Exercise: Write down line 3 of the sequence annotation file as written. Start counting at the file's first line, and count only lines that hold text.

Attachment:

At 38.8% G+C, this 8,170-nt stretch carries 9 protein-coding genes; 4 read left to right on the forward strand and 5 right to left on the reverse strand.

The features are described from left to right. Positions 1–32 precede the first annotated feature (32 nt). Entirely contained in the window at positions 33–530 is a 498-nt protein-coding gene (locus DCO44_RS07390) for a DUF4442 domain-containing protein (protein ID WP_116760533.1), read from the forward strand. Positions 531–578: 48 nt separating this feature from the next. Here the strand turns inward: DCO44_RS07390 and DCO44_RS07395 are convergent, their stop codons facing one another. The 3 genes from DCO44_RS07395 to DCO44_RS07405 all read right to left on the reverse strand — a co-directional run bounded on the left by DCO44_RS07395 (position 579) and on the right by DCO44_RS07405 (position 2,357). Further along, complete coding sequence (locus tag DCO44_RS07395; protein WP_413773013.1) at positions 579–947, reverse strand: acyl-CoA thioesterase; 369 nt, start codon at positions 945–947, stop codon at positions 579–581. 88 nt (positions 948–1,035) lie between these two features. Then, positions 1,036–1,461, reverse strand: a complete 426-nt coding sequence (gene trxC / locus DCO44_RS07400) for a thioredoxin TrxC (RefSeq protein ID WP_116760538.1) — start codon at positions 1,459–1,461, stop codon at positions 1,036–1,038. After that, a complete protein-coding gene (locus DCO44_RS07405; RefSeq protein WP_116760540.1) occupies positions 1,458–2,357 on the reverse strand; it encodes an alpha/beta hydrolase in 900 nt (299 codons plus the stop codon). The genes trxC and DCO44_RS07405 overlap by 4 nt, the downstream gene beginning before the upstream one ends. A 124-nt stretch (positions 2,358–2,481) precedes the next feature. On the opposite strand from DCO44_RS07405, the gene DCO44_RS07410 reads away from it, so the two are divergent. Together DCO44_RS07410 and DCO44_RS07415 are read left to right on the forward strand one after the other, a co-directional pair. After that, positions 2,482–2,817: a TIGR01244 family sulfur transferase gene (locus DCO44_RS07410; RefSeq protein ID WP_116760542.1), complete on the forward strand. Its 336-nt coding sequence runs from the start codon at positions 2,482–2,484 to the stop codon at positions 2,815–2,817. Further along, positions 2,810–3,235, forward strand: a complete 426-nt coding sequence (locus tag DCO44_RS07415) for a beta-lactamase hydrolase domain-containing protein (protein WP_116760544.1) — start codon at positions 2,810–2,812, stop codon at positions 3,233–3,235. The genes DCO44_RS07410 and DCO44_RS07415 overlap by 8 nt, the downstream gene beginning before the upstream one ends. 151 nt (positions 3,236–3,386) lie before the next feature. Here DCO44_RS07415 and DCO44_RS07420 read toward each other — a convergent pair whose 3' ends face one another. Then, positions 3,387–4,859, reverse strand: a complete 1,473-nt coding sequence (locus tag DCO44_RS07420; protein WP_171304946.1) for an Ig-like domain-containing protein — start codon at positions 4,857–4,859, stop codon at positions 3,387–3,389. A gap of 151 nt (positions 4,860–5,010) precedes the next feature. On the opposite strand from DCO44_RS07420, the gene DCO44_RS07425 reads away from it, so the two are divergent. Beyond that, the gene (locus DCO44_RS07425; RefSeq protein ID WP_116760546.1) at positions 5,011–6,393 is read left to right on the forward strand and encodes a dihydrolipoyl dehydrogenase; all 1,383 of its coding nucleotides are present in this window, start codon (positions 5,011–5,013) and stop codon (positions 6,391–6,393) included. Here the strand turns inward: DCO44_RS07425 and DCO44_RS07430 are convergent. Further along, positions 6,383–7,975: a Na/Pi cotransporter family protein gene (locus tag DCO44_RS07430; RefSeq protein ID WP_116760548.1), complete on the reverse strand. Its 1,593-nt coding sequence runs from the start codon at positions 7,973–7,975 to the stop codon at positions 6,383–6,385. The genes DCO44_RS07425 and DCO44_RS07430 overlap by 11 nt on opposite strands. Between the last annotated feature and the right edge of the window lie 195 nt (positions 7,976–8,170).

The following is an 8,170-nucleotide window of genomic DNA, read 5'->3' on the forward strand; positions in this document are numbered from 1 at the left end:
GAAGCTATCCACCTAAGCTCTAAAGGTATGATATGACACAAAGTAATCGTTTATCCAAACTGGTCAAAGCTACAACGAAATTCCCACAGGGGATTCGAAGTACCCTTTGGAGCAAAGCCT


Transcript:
The following is an 8,170-nucleotide window of genomic DNA, read 5'->3' on the forward strand; positions in this document are numbered from 1 at the left end: